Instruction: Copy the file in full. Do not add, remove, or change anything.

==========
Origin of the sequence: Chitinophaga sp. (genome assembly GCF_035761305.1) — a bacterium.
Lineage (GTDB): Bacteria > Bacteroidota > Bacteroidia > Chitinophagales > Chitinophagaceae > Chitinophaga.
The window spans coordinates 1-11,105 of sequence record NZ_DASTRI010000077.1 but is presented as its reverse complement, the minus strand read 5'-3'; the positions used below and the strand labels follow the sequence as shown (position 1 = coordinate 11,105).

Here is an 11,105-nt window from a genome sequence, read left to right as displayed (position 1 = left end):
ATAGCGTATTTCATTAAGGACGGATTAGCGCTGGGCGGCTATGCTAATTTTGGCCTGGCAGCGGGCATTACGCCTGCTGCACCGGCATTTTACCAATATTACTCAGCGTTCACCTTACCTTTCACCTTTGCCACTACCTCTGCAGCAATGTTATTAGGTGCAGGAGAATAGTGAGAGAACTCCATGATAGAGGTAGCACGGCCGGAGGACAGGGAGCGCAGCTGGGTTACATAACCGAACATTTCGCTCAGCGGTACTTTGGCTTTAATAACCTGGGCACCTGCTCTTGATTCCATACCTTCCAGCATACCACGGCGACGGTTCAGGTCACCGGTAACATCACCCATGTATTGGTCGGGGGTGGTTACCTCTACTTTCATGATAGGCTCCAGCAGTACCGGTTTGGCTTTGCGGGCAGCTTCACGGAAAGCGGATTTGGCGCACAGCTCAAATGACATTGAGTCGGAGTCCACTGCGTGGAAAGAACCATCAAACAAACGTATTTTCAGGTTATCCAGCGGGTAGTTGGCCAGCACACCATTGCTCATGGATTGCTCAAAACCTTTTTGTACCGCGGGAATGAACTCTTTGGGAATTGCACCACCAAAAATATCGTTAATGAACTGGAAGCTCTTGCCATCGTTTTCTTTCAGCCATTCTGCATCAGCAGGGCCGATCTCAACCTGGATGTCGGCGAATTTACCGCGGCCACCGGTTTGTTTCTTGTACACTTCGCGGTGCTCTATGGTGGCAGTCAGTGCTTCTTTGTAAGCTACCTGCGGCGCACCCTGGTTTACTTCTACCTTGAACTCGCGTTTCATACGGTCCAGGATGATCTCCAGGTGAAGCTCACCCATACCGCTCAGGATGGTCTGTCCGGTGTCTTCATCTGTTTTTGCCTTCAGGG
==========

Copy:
Origin of the sequence: Chitinophaga sp. (genome assembly GCF_035761305.1) — a bacterium.
Lineage (GTDB): Bacteria > Bacteroidota > Bacteroidia > Chitinophagales > Chitinophagaceae > Chitinophaga.
The window spans coordinates 1-11,105 of sequence record NZ_DASTRI010000077.1 but is presented as its reverse complement, the minus strand read 5'-3'; the positions used below and the strand labels follow the sequence as shown (position 1 = coordinate 11,105).

Here is an 11,105-nt window from a genome sequence, read left to right as displayed (position 1 = left end):
ATAGCGTATTTCATTAAGGACGGATTAGCGCTGGGCGGCTATGCTAATTTTGGCCTGGCAGCGGGCATTACGCCTGCTGCACCGGCATTTTACCAATATTACTCAGCGTTCACCTTACCTTTCACCTTTGCCACTACCTCTGCAGCAATGTTATTAGGTGCAGGAGAATAGTGAGAGAACTCCATGATAGAGGTAGCACGGCCGGAGGACAGGGAGCGCAGCTGGGTTACATAACCGAACATTTCGCTCAGCGGTACTTTGGCTTTAATAACCTGGGCACCTGCTCTTGATTCCATACCTTCCAGCATACCACGGCGACGGTTCAGGTCACCGGTAACATCACCCATGTATTGGTCGGGGGTGGTTACCTCTACTTTCATGATAGGCTCCAGCAGTACCGGTTTGGCTTTGCGGGCAGCTTCACGGAAAGCGGATTTGGCGCACAGCTCAAATGACATTGAGTCGGAGTCCACTGCGTGGAAAGAACCATCAAACAAACGTATTTTCAGGTTATCCAGCGGGTAGTTGGCCAGCACACCATTGCTCATGGATTGCTCAAAACCTTTTTGTACCGCGGGAATGAACTCTTTGGGAATTGCACCACCAAAAATATCGTTAATGAACTGGAAGCTCTTGCCATCGTTTTCTTTCAGCCATTCTGCATCAGCAGGGCCGATCTCAACCTGGATGTCGGCGAATTTACCGCGGCCACCGGTTTGTTTCTTGTACACTTCGCGGTGCTCTATGGTGGCAGTCAGTGCTTCTTTGTAAGCTACCTGCGGCGCACCCTGGTTTACTTCTACCTTGAACTCGCGTTTCATACGGTCCAGGATGATCTCCAGGTGAAGCTCACCCATACCGCTCAGGATGGTCTGTCCGGTGTCTTCATCTGTTTTTGCCTTCAGGG